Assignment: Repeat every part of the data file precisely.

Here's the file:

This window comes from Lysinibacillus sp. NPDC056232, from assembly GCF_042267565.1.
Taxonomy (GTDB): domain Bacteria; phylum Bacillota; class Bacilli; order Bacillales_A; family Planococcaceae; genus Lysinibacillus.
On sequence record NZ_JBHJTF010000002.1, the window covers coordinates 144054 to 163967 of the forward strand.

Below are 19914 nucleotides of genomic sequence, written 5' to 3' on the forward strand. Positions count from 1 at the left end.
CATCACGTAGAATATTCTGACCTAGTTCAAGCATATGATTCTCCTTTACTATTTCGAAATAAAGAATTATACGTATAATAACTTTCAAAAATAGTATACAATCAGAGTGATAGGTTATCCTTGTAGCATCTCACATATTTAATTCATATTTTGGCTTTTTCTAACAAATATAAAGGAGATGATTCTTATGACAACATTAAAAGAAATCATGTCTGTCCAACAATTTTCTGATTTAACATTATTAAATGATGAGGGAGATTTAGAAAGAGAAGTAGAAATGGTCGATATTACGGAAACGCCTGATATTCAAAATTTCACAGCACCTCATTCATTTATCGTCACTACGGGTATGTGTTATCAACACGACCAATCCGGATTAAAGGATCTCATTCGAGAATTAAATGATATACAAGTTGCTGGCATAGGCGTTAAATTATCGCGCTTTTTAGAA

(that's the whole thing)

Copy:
This window comes from Lysinibacillus sp. NPDC056232, from assembly GCF_042267565.1.
Taxonomy (GTDB): domain Bacteria; phylum Bacillota; class Bacilli; order Bacillales_A; family Planococcaceae; genus Lysinibacillus.
On sequence record NZ_JBHJTF010000002.1, the window covers coordinates 144054 to 163967 of the forward strand.

Below are 19914 nucleotides of genomic sequence, written 5' to 3' on the forward strand. Positions count from 1 at the left end.
CATCACGTAGAATATTCTGACCTAGTTCAAGCATATGATTCTCCTTTACTATTTCGAAATAAAGAATTATACGTATAATAACTTTCAAAAATAGTATACAATCAGAGTGATAGGTTATCCTTGTAGCATCTCACATATTTAATTCATATTTTGGCTTTTTCTAACAAATATAAAGGAGATGATTCTTATGACAACATTAAAAGAAATCATGTCTGTCCAACAATTTTCTGATTTAACATTATTAAATGATGAGGGAGATTTAGAAAGAGAAGTAGAAATGGTCGATATTACGGAAACGCCTGATATTCAAAATTTCACAGCACCTCATTCATTTATCGTCACTACGGGTATGTGTTATCAACACGACCAATCCGGATTAAAGGATCTCATTCGAGAATTAAATGATATACAAGTTGCTGGCATAGGCGTTAAATTATCGCGCTTTTTAGAA